Bedouin Poetry and Culture Through the Ages — with Marcel Kurpershoek

Bedouin Poetry and Culture Through the Ages — with Marcel Kurpershoek
Bahraini poet Mohammad al-Arjani recites a poem during the shooting of the awards ceremony of the “Million’s Poet” TV program in Abu Dhabi on May 21, 2014 / Karim Sahib / AFP via Getty Images
Almighty Ibn Zahir polishes his verses with finesse / elegant masterpieces spread from mouth to mouth. Poetry lovers came in throngs, flocked around me / gesticulating like market buyers and sellers. When all and sundry display dubious wares / not a single one of my fruits shows a rotten spot.

Marcel Kurpershoek is a former Dutch ambassador and accomplished scholar at NYU Abu Dhabi. His most recent work is “Love, Death, Fame,” a translation of poems by al-Mayidi ibn Zahir, a 17th-century poet from what is now the United Arab Emirates. In this podcast, he catches up with New Lines’ Kevin Blankinship to talk about Nabati poetry, the thousand-year-old oral poetic tradition of the Arabian Peninsula.

Nabati poetry, Marcel explains, is said to get its name from the Nabateans, an ancient Arab people who were contemporaries of the Romans. It is traditionally recited, rather than written down, and is composed in vernacular Arabic as opposed to the classical Arabic of the Quran. Marcel spent decades doing fieldwork in Central Arabia, recording the oral poetry of the Bedouin who lived there.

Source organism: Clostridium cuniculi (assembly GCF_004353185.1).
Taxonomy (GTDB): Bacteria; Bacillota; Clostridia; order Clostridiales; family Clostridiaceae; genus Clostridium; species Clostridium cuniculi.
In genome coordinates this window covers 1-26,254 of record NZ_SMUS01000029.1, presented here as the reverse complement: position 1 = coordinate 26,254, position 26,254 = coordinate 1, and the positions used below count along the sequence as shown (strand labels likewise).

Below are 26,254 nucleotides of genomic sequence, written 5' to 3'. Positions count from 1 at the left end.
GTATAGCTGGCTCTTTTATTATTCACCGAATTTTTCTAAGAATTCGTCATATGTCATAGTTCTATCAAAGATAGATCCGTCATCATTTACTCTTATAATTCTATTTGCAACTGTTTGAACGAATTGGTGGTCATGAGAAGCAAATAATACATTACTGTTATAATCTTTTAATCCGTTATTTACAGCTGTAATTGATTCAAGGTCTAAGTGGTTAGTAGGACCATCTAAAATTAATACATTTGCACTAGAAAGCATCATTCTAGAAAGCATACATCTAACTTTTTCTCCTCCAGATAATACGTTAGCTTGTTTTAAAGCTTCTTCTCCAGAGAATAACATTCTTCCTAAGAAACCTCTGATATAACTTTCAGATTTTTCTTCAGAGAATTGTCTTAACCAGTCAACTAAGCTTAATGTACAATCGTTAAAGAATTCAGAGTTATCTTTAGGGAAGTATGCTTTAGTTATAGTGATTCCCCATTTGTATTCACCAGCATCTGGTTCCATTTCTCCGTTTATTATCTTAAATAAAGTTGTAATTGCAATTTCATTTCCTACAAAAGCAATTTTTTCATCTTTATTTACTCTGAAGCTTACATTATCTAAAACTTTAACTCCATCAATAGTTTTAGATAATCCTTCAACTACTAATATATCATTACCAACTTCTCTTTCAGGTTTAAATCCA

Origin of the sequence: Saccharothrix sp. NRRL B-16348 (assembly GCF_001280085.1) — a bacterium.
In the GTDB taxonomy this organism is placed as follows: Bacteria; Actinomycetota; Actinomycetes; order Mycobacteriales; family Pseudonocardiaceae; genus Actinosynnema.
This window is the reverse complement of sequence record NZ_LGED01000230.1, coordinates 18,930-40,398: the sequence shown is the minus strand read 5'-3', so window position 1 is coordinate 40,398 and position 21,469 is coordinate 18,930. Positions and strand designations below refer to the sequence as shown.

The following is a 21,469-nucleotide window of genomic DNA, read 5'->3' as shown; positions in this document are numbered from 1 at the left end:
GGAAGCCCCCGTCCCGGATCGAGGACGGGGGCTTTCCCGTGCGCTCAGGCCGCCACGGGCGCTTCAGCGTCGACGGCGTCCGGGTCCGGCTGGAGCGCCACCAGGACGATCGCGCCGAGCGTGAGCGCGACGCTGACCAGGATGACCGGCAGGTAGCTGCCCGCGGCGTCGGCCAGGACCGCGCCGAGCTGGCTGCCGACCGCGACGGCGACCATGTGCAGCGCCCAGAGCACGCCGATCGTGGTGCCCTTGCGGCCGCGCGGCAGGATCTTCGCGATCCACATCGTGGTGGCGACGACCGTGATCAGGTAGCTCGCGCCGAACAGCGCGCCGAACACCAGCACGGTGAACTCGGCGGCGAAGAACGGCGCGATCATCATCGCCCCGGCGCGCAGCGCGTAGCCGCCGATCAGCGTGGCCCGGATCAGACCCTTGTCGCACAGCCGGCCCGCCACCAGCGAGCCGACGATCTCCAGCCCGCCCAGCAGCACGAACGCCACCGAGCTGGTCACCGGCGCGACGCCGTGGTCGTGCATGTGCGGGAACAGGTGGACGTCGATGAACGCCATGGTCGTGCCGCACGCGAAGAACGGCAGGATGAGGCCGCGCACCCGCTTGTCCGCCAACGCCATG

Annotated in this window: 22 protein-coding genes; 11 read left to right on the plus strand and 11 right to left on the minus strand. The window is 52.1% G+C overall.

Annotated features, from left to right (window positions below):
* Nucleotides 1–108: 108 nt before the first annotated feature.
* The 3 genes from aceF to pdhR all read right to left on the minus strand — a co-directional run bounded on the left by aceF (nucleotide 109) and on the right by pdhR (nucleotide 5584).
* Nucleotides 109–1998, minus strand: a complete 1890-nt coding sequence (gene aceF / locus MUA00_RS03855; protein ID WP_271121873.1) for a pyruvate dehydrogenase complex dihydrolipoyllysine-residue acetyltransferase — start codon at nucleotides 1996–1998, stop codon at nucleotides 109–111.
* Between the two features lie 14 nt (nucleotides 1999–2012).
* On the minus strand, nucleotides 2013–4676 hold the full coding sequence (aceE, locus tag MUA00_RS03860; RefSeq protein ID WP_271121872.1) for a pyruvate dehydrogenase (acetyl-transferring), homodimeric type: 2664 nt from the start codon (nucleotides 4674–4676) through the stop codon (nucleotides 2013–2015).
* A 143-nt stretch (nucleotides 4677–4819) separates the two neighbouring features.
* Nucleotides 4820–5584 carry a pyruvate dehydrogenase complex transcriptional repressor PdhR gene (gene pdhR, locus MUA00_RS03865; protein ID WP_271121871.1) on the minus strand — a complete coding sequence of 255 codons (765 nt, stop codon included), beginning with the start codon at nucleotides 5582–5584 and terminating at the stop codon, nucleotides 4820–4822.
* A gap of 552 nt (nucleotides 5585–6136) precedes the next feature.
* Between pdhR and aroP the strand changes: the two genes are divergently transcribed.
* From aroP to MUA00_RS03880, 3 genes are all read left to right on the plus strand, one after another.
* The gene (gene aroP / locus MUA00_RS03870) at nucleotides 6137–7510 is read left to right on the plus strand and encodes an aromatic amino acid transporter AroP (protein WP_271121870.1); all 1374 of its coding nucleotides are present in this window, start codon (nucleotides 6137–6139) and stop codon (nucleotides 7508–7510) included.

But despite its antiquity, Nabati poetry has never been more popular — and nowhere more so than in the United Arab Emirates, where it is central to national identity. Says Marcel: “We should not forget that Sheikh Zayed, the father of the present ruler of the country, was a poet in his own right.” Since the 1990s, Nabati poetry has found a worldwide audience through the United Arab Emirates’ answer to “American Idol”: the smash-hit competitive poetry show “Million’s Poet.”

Produced by Joshua Martin

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